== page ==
A long-range plan for St. Louis-area public transit, with light-rail and rapid bus line options for south county, will go before the Metro transit agency’s Board of Commissioners this week.
The board is scheduled to consider adoption of the plan — “Moving Transit Forward” — when it meets at 9 a.m. Friday at Metro’s headquarters, 707 N. First St. in St. Louis.
If commissioners sign off on the plan, it next would be submitted to the East-West Gateway Council of Governments Board of Directors, which would have the final say on where and when any Metro service expansion, as recommended in the plan, would occur.
The plan sets five-, 10- and 30-year service expansion and enhancement goals for the transit agency, which recently completed its third round of public workshops on the plan.
Officials say their first priority is to further restore MetroBus, MetroLink light-rail and Call-A-Ride paratransit van service that was cut last March.
From there, Metro would pursue expansion projects at the direction of East-West Gateway. In the first five years, the agency could instate two new Bus Rapid Transit routes, begin planning for one new light-rail line and implement new passenger amenities, such as swipe-able smart card ticketing systems at bus and MetroLink stations.
By the 10-year mark, the agency could have one MetroLink extension up and running, as well as additional rapid bus routes. In 30 years, Metro envisions opening two additional light-rail extensions and a commuter rail line from Alton, Ill., to Pacific — the latter contingent upon the construction and support of a high-speed rail line from Chicago to Kansas City.
As for south county, the plan recommends MetroSouth, a light-rail line that extends from the existing Shrewsbury MetroLink station to Butler Hill Road, possibly connecting halfway with SouthSide, an extension into downtown St. Louis.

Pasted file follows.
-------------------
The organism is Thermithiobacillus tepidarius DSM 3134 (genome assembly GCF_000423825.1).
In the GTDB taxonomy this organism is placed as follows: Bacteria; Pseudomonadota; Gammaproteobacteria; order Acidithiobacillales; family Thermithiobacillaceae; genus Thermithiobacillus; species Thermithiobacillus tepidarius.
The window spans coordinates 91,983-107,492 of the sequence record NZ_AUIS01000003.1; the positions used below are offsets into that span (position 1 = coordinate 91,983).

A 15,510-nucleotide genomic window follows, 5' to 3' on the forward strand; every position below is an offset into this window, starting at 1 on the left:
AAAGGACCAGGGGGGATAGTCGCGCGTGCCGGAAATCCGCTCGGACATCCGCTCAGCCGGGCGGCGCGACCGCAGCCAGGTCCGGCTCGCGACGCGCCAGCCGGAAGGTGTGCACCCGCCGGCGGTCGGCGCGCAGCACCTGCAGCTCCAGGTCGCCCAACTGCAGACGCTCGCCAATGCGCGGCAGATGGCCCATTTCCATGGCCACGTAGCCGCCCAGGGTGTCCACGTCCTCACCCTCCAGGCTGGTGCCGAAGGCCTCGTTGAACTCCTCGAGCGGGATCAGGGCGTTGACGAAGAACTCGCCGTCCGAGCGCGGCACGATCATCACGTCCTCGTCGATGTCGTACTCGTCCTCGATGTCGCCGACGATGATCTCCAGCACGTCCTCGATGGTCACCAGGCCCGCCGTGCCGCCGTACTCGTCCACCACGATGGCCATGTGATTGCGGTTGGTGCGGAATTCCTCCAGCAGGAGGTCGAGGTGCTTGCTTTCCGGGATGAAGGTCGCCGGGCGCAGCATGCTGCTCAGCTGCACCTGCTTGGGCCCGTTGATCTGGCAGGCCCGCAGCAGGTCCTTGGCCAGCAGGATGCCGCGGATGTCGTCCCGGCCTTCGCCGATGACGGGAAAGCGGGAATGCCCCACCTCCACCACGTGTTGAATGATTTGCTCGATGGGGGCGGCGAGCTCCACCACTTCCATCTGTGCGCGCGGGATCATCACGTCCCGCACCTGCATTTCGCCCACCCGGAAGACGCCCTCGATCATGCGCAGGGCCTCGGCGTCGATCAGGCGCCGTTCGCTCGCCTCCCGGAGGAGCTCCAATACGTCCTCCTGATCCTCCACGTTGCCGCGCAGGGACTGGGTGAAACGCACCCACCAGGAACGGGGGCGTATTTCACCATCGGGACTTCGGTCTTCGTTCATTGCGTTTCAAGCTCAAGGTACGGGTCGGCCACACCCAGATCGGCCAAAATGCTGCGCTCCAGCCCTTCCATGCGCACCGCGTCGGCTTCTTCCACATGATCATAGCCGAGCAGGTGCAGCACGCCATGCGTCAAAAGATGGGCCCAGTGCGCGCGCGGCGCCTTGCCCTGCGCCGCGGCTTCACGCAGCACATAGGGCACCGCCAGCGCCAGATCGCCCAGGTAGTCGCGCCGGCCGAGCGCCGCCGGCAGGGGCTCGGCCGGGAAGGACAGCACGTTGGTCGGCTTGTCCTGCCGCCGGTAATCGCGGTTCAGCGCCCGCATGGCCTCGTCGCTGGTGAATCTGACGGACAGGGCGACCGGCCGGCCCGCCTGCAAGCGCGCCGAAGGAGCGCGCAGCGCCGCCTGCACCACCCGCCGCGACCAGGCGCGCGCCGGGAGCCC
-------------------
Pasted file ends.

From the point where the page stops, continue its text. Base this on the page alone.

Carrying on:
The plan also provides for a possible rapid bus route that would extend from downtown St. Louis along Interstate 55 to Meramec Bottom Road.
Each MetroLink extension would cost roughly $60 million per mile to construct, while each rapid bus route would cost roughly $35 million, according to the draft plan.
The plan assumes strong local, state and federal financial support.
County voters will consider a local component April 6 when they decide on a half-cent sales-tax increase to support public transportation.
Voters rejected a similar proposal, Proposition M, in November 2008.
The tax voters will consider in April contains no sunset provision and would generate an estimated $75 million annually for Metro. It also would trigger a quarter-cent sales tax in St. Louis city.
Without a bump in local revenue, Metro officials have said further service cuts are likely, as millions of dollars in one-time federal stimulus and grant funds that helped temporarily restore service eliminated last March will run out this May.
If voters approve April’s ballot measure, Metro will be bound to a contract recently approved by the County Council. Under that agreement, the agency would not pursue expansion projects unless those efforts receive federal funding. Metro also would submit to and pay for performance audits of its management every three years.
The full “Moving Transit Forward” plan can be viewed at